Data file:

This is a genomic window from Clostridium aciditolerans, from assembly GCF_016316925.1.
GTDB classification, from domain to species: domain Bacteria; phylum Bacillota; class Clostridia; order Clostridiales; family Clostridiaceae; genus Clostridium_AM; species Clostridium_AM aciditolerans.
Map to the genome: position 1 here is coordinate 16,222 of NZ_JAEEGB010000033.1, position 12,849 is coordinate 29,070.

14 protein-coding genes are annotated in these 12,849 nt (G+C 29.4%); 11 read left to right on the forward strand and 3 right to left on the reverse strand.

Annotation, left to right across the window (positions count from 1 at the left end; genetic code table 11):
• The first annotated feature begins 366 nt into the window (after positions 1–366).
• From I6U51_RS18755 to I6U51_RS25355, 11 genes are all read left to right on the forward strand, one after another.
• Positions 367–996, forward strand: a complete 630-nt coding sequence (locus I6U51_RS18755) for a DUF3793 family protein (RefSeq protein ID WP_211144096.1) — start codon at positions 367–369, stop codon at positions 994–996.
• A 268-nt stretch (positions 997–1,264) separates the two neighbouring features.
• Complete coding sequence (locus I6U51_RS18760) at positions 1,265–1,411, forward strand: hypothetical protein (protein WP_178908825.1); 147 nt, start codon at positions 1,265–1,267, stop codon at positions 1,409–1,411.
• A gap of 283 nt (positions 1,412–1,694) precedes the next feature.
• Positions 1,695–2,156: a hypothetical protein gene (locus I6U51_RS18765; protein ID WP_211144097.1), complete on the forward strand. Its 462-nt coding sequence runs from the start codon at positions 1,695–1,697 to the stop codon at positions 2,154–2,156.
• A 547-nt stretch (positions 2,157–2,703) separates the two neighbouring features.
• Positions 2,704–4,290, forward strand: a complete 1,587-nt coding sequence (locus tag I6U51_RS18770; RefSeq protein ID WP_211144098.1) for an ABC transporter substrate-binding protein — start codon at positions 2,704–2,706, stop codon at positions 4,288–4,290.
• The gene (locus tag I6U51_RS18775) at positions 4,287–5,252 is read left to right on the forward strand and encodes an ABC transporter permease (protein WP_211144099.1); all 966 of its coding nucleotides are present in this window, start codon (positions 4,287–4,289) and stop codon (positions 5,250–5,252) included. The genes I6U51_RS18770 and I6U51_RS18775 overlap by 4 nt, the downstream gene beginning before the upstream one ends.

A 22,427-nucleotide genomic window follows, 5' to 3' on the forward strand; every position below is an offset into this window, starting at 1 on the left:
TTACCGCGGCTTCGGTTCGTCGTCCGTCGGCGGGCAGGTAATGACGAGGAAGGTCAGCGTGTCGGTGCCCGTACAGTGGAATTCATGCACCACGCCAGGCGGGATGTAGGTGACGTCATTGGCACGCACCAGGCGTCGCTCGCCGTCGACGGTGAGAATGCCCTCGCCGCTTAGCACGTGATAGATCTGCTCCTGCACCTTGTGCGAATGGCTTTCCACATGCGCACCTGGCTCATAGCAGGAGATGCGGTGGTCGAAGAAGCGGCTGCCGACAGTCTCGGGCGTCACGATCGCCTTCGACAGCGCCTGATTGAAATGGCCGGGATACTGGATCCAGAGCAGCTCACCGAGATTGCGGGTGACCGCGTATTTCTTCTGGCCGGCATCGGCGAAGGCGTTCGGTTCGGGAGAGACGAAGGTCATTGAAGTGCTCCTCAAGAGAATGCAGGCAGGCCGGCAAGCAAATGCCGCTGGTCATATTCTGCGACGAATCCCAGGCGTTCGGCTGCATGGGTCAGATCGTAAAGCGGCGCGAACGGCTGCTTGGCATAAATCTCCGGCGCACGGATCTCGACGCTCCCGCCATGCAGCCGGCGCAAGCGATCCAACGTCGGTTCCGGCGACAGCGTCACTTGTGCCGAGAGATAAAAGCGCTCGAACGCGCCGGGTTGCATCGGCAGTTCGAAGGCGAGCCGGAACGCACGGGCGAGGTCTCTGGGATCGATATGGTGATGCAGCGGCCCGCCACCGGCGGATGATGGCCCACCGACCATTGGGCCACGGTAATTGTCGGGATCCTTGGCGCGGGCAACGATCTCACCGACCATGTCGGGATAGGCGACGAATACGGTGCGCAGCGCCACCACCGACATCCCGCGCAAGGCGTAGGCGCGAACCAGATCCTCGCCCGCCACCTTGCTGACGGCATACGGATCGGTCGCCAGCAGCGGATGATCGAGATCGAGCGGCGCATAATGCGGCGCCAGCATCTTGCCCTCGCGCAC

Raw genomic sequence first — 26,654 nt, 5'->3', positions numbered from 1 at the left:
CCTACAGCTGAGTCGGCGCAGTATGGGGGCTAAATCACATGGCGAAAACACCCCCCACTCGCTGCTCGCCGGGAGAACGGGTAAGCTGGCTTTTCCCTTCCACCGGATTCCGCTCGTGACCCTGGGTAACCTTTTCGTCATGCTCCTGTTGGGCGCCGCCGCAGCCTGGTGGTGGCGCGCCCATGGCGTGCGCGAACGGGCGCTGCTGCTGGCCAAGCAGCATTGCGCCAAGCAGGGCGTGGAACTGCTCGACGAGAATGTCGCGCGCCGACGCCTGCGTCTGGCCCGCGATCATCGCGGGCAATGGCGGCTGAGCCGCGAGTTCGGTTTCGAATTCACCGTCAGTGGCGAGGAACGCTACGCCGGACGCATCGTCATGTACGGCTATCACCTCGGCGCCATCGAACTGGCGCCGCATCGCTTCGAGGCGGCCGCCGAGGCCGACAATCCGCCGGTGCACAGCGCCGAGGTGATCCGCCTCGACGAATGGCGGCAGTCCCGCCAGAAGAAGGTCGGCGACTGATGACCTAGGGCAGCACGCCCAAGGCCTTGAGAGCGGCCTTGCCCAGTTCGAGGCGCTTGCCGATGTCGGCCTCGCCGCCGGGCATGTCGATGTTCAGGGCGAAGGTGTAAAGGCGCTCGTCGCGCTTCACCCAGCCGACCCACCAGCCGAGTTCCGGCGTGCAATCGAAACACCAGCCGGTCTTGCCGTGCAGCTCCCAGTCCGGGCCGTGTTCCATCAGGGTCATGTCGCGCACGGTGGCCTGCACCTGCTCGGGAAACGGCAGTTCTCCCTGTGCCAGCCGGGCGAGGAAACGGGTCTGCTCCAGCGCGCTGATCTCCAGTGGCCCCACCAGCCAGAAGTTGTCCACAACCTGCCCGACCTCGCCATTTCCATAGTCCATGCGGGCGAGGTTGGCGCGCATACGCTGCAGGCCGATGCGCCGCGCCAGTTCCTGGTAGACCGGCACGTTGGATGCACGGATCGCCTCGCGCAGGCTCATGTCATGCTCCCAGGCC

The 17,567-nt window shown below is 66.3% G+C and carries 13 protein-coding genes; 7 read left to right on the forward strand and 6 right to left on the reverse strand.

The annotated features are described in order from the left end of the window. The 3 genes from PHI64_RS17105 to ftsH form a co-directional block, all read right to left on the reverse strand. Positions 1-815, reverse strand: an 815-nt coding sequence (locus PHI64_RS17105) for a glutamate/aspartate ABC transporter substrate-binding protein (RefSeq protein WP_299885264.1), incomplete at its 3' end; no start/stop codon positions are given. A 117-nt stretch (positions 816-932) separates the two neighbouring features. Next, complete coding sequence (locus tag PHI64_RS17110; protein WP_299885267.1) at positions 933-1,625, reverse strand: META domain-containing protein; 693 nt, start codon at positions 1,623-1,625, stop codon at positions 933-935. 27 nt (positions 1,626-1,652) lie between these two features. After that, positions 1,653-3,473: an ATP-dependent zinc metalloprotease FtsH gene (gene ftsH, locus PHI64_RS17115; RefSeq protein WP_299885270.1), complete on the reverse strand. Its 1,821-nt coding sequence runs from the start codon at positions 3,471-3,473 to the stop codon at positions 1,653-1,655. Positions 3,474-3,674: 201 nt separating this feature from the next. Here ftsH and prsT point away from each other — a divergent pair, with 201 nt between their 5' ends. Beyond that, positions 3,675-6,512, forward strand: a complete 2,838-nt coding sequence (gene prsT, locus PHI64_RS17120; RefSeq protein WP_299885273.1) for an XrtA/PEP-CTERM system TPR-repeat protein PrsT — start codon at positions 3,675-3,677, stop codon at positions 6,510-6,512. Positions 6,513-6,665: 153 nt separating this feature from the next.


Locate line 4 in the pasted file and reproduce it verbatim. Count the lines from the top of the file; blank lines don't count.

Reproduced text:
14 protein-coding genes are annotated in these 12,849 nt (G+C 29.4%); 11 read left to right on the forward strand and 3 right to left on the reverse strand.